Walk in valley of living dread
AN isolated valley in the hills above Rainow, near Macclesfield, that was the setting for the novel Thursbitch by international-selling children’s author Alan Garner was the focus of a recent walk by East Cheshire Ramblers.
Spanning a period from the 18th century until the present day, the book is centred on a mysterious inscription found on a rock about a fictional death from exposure.
“Certainly, Thursbitch is an eerie place to visit at anytime,” said walk leader Steve Hull.
‘‘No wonder then that they were the inspiration for Garner’s novel of the same name,” he added.
“It must have been a very lonely place to live.
‘‘It seems that no-one is quite sure what the name means but two suggestions are ‘The Valley of the Demon’ or ‘The Valley of the Living Dread’.
Although the day had started out with heavy rain, the air was very clear and we had extensive views of the Peak District hills and further afield into north Wales.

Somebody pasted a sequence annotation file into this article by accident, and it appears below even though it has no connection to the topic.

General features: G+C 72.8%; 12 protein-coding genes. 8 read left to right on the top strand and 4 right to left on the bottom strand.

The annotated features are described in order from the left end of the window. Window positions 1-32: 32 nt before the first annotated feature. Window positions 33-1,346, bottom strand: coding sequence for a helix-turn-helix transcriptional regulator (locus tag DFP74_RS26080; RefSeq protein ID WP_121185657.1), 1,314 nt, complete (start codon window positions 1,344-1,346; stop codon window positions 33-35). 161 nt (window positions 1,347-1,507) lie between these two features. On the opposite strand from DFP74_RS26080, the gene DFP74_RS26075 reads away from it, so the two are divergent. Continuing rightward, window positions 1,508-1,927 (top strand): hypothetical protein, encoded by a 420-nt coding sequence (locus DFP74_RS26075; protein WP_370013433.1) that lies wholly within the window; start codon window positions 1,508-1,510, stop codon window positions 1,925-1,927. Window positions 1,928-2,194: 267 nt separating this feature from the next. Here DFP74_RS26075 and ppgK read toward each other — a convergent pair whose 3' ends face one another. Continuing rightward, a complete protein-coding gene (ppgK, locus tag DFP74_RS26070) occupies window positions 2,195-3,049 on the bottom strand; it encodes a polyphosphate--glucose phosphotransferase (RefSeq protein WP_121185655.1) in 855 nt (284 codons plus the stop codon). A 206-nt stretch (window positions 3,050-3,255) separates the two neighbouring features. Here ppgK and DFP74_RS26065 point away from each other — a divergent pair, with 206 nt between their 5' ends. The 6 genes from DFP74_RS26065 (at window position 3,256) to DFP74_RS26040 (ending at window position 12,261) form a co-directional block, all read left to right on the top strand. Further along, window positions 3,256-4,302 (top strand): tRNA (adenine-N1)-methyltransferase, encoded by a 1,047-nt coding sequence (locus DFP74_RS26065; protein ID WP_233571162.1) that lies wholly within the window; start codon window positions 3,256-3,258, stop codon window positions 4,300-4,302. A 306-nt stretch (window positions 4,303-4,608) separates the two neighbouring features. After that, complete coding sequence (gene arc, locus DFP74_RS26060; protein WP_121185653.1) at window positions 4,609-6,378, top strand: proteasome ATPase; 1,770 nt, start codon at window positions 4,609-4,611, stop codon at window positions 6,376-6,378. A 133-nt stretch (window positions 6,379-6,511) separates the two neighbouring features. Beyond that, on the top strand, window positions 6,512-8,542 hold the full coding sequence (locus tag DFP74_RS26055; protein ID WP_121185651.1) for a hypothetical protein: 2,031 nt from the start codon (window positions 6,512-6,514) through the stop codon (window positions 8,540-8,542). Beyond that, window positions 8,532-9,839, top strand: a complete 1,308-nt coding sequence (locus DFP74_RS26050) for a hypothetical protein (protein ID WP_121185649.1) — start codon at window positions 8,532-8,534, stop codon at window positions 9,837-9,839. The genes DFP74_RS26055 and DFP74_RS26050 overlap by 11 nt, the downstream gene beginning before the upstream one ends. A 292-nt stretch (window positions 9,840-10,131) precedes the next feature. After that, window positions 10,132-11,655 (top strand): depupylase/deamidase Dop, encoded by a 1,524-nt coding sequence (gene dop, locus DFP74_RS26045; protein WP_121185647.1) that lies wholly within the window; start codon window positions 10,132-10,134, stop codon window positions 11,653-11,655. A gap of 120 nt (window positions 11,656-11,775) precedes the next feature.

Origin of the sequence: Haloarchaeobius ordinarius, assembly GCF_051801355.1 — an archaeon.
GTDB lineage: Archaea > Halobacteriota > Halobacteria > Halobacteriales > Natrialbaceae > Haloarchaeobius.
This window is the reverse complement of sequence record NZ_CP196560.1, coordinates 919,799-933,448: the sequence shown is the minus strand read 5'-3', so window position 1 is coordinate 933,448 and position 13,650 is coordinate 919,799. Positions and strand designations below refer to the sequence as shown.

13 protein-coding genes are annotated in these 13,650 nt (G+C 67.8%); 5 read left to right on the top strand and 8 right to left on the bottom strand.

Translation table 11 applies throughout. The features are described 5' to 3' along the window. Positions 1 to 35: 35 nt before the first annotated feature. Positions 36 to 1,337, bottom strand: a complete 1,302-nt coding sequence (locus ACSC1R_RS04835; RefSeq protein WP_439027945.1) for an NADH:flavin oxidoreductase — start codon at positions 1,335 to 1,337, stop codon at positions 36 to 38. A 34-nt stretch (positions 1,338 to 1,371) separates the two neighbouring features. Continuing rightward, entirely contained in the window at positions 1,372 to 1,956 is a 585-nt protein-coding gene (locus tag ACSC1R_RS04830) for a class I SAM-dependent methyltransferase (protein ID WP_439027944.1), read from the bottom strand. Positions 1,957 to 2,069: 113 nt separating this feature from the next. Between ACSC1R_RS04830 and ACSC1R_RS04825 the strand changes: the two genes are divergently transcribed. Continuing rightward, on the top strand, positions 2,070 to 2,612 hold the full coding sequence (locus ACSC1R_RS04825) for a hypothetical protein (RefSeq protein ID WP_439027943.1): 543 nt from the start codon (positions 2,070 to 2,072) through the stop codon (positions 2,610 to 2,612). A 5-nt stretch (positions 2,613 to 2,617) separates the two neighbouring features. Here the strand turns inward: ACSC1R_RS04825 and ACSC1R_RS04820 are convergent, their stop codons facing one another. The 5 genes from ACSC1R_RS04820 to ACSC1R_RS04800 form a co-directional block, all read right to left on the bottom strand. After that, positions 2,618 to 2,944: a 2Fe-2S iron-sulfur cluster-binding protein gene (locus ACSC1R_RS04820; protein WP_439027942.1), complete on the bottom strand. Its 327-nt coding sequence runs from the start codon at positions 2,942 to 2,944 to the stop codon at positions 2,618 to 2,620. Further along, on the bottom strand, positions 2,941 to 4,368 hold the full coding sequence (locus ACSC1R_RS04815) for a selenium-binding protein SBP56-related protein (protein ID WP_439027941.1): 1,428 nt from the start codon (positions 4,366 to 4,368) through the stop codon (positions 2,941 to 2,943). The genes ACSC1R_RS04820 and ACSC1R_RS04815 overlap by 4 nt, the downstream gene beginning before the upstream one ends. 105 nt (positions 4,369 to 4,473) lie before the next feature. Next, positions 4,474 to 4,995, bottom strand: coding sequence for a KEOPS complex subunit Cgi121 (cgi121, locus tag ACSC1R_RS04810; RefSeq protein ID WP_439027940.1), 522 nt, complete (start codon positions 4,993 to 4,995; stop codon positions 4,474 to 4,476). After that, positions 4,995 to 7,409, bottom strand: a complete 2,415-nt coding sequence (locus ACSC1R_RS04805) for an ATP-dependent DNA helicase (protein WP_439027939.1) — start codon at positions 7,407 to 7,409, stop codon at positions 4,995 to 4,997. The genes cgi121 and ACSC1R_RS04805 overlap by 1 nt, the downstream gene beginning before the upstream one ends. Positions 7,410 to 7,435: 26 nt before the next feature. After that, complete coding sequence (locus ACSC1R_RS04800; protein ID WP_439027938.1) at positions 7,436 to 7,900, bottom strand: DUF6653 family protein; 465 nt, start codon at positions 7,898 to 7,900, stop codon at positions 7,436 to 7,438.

The first objective was Waggonshaw Brow which we reached by a gentle ascent along field paths.
We descended to our first stop on the edge of woodland overlooking the Todd Brook valley, where we surprised a small herd of deer and watched as they scurried away from us.
After Thursbitch we climbed to the trig point on Shining Tor where there was good shelter from the wind behind a wall that gave us the chance to admire the view while we ate lunch.
We then walked over Stake Side down to the Macclesfield to Buxton road and along a pleasant permissive path to Bottom-of-the-Oven.
This was followed by an ascent to Forest Chapel.
Walking through the forest to Tegg’s Nose, we noticed that recent felling has opened up previously hidden views over the Cheshire Plain.
The walk ended with a pleasant descent along the upper Dean Valley back to Rainow.
For more information go to ramblerseastcheshire.org. uk.
●● The ramblers gather in the ruins of an isolated farm at Thursbitch, near Rainow